Bull City Schools United brings together parents, students, and educators to build the capacity of the Durham Public Schools family to combat race, gender, and LGBT+ discrimination while building positive climates for all students.

 
 

LGBT+ in Education: The Time is Now

Since the passage and semi-repeal of the now infamous HB2 (a law targeting the rights of trans and LGBT+ people in public accommodations), school districts in Charlotte, Durham, and beyond have expanded their non-discrimination policies, declared non-compliance with unfair laws, and doubled their verbal commitments to protecting LGBT+ students. Despite these important gestures, a wide gap continues to exist between policy language that affirms students and the reality of the support they receive in school. 81% of LGBT students still report hearing negative messages about being LGBT and these students are 2-6 times more likely than their peers to attempt suicide. School is among the least safe places for them.

 

“You can't be neutral on a moving train.”

— Howard Zinn, historian & activist

 

Strive for Six

Research shows that students with at least six supportive teachers are more likely to feel safe in school. These students are more likely to graduate, enroll in college, and report higher GPAs. It has become increasingly clear that leadership from teachers in creating safer spaces and holding districts accountable for inclusive policy is incumbent. On this front, little progress has been made. In Durham, Bull City Schools United(BCSU) is doing this by launching an innovative teacher-leadership program focused on equity in Durham Public Schools. The program is a partnership between staff members, community leaders, and the LGBTQ Center of Durham.

View Our Mission & Vision →

 
Matt Teaching
 

Where We're Going

Bull City Schools United began with several pilot schools, aiming to fill the gap between progressive policies and lacking enforcement by empowering teacher-leaders to connect with community resources, assess the needs at their schools, and build comprehensive cultural change programs within their buildings. We have grown our training offerings to work with district leadership, administration, and non-profit organizations. Through partner feedback, we are developing a series of micro-credential tools and training offerings with a focus on supporting leaders in districts across our state.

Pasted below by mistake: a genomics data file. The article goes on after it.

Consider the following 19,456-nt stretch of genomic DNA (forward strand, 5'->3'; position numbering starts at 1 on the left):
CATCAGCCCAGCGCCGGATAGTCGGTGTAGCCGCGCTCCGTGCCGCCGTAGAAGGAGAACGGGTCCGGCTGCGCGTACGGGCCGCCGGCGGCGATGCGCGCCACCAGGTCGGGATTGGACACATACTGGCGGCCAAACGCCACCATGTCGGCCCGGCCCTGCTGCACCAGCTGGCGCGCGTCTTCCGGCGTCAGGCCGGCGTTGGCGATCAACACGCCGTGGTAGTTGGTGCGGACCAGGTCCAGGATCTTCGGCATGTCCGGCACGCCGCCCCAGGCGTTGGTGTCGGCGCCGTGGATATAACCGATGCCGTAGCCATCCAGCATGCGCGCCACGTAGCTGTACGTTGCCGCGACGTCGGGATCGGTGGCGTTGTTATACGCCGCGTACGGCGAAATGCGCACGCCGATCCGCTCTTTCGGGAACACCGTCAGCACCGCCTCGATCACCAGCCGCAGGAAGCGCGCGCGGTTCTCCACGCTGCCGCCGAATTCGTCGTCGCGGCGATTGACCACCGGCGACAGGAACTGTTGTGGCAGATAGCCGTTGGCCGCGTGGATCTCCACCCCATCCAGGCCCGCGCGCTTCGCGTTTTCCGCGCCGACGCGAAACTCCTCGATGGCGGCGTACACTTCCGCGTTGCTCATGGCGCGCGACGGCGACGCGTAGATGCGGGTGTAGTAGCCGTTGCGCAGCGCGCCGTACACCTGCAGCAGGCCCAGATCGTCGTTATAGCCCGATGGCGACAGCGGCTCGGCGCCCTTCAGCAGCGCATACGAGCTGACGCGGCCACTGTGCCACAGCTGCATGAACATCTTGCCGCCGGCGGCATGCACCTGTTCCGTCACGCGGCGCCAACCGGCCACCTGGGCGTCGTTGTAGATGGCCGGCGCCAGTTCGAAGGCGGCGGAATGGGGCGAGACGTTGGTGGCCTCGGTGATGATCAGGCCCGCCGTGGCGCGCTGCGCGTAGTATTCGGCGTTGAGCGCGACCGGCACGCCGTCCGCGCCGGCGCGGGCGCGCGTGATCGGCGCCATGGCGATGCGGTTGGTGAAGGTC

2X

LGBT youth are two times more likely to skip school as a result of feeling unsafe or uncomfortable (source)

40%

of homeless youth identify as LGBTQ (source)

85%

of LGBT and gender non-conforming youth in juvenile justice facilities are youth of color (source)

 

What We've Done This Year

  1. Trained all beginning teachers and worked with our district beginning teacher program to provide support to new teachers in developing culturally responsive and safe classrooms.

  2. Expanded the impact of our Youth Advisory Council by developing a leadership board and sending all participants to the NC State Queer Youth Leadership Summit.

  3. Grown teacher leadership in our district by training 1,000 teachers during the 2017-2018 school year.

  4. Trained all of our district assistant principals in social justice and intersectional thinking, working with them to connect the dots between the identities of their LGBT+ students of color and the discipline disparities that exist in our schools.

  5. Made Durham Public Schools the first school district in the Southeast to declare "no hate" on the first day of school through the #Day1 program.

Learn about #Day1 in Durham Public Schools →

 
Students
 

For Durham, By Durham

We need you to help us make this project a reality. With tools and community support, Bull City Schools United believes teachers can be key allies in combatting race, gender, and LGBT inequity in schools. We will create a model for educators around the nation to take action in their schools. Your resources will help us expand our pilot and reach more teachers. Your time will help us grow support for this project, the Durham LGBTQ Center, and the students of Durham Public Schools.

Support our work →